We're always hearing of new opportunities and resources for literary translators, and we want to keep you updated on what is available.
This is the place to find residencies, funding, translator networks and links to other great organisations that support people working in the field.
If you have a new resource or opportunity that you would like to see on these pages please email us at email@example.com.
MA in Literary Translation
This UEA course focuses exclusively on literary translation and combines translation practice with translation theory. Described by former external examiner Dr Francis Jones as 'deservedly a UK leader in literary translation studies', this innovative course has been training literary translators for over two decades.
Volunteer at the BCLT Library
We are always seeking UEA students to volunteer to help with an ongoing cataloguing project of the BCLT Library. No previous experience is needed as training will be provided.
ViceVersa Italian-English translation workshop
Translation House Looren presents the third Italian-English ViceVersa workshop, taking place from 5 to 12 March 2024. Six translators working from each language have an opportunity for intense examination and dialogue around their translation projects during the week. Programme coordination: Marina Pugliano and Anna Rusconi.
Application deadline is 5 January 2024.
Stephen Spender Prize
The Stephen Spender Prize is the leading annual prize for poetry in translation, with categories for pupils, teachers and individual young people in the UK and Ireland, as well as an Open category for adults from all over the world. The rules are simple: translate into English any poem from any language – from French to Farsi, from Spanish to Somali—and win publication and cash prizes!
Creative Writing at the University of East Anglia
In 2011 UEA's Creative Writing programme was awarded a Queen's Anniversary Prize for Higher and Further Education, the UK's most prestigious higher education award, in recognition of its continuing excellence in delivering innovative courses at a world-class level.
Warwick Prize for Women in Translation
BCLT co-sponsors the Warwick Prize for Women in Translation. The prize is awarded annually to the best eligible work of fiction, poetry, literary non-fiction, work of fiction for children or young adults, graphic novel, or play text, written by a woman, translated into English by a translator (or translators) of any gender, and published by a UK or Irish publisher. The £1,000 prize is divided between the writer and her translator(s), with each contributor receiving an equal share.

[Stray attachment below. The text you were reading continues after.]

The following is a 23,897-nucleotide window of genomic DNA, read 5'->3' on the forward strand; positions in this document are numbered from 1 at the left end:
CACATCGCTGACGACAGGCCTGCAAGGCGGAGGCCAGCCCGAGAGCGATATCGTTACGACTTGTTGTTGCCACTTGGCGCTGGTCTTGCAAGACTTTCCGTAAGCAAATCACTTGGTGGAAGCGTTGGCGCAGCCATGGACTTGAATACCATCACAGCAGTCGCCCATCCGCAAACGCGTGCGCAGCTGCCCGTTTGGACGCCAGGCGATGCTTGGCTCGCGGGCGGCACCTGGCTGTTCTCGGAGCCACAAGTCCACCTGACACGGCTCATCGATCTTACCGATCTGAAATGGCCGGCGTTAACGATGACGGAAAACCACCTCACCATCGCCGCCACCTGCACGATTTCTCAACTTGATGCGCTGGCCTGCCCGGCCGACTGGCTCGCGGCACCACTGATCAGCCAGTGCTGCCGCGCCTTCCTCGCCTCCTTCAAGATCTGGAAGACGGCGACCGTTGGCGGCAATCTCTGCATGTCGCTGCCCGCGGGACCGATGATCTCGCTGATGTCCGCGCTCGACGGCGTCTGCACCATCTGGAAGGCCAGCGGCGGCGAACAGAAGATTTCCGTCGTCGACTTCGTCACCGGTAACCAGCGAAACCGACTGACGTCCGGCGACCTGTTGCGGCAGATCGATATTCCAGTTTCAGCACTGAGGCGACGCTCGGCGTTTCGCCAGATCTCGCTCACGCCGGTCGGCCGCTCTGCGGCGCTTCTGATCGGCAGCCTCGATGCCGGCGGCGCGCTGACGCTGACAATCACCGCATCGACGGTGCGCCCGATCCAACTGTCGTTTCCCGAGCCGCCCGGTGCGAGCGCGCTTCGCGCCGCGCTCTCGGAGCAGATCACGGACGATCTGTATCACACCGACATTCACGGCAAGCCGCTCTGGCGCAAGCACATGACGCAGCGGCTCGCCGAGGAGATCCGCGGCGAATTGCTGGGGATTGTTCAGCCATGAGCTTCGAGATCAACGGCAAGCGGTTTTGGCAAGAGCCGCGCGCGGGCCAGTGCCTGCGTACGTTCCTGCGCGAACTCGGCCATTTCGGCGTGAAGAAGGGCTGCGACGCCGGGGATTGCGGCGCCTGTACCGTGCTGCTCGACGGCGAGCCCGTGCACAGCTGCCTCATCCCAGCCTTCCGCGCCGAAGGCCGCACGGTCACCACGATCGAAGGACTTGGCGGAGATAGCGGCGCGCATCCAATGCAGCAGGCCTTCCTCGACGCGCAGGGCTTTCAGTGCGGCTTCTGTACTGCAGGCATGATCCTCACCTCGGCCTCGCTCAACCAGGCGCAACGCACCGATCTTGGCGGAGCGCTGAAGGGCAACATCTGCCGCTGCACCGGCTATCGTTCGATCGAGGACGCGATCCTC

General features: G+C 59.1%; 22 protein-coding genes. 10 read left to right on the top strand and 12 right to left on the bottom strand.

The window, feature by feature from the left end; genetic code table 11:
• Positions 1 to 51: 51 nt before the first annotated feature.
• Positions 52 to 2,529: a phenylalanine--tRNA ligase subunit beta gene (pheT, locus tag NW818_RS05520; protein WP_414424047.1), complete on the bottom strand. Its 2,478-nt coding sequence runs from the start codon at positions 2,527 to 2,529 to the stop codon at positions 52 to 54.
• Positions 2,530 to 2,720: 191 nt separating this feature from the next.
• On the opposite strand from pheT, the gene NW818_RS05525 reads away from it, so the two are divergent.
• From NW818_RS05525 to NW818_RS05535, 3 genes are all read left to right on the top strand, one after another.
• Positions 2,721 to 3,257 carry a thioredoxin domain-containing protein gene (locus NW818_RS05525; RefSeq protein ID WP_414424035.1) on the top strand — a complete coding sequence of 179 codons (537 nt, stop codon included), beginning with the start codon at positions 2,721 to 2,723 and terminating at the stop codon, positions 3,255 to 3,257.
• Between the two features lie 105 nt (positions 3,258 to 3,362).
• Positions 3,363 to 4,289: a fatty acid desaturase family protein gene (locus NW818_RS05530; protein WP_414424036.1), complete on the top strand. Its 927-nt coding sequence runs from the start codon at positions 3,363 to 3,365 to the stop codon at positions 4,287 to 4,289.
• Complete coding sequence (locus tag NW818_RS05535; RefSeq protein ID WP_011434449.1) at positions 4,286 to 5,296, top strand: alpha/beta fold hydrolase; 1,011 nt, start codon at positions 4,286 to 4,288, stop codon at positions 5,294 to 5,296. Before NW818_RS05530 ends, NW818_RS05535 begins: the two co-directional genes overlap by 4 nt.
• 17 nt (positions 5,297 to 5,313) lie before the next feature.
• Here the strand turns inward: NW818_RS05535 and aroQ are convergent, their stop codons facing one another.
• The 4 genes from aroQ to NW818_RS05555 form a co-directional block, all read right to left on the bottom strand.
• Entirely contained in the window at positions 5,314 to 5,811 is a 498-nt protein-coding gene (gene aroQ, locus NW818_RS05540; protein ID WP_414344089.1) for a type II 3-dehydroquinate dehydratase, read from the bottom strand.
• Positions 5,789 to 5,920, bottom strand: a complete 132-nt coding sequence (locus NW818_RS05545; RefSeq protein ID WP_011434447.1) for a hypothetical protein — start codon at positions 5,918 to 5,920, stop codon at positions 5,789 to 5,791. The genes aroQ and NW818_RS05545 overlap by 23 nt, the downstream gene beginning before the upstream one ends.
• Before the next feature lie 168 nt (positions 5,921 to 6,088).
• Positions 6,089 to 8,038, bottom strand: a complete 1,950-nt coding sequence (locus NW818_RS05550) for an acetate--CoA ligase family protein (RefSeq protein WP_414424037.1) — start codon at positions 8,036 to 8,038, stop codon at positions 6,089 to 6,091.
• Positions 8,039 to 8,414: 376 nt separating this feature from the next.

John Dryden Translation Competition
BCLT co-sponsors the The John Dryden Translation Competition alongside the British Comparative Literature Association. Prizes are awarded annually for the best unpublished literary translations from any language into English, subject to finding a reader (entrance fee is refunded if no reader is available). Literary translation includes poetry, prose, or drama from any period. The competition is currently hosted by the School of Languages, Cultures and Societies at the University of Leeds. The judges’ panel is chaired by Dr Jacob Blakesley and Dr Caroline Summers.
First prize: £400; second prize: £250; third prize: £150; other entries may receive commendations.
All three prizes also include one year’s BCLA membership.
UEA MA Literary Translation Anthologies
In the writing of poetry and translations, everything and nothing is foreign; everything and nothing is new. This hybrid collection takes us across the globe, showcasing an impressive range of poetry and translated literature, examining places and sensations that are often as familiar as they are strange. In Venice, a woman realises that she is merely “The Photographer’s Girlfriend,” while in Chile, young love is quietly eroded by social and economic realities. Meanwhile, a Ugandan poet explores her family heritage, and the wisdom of Hermann Hesse is passed on in a new translation. In turn surreal, funny, and tender, these contributions offer a diverse collection of writing from members of the UEA 2023 MA Literary Translation and Poetry cohorts.
Buy UEA MA Literary Translation & Poetry Anthology 2023 from Egg Box Publishing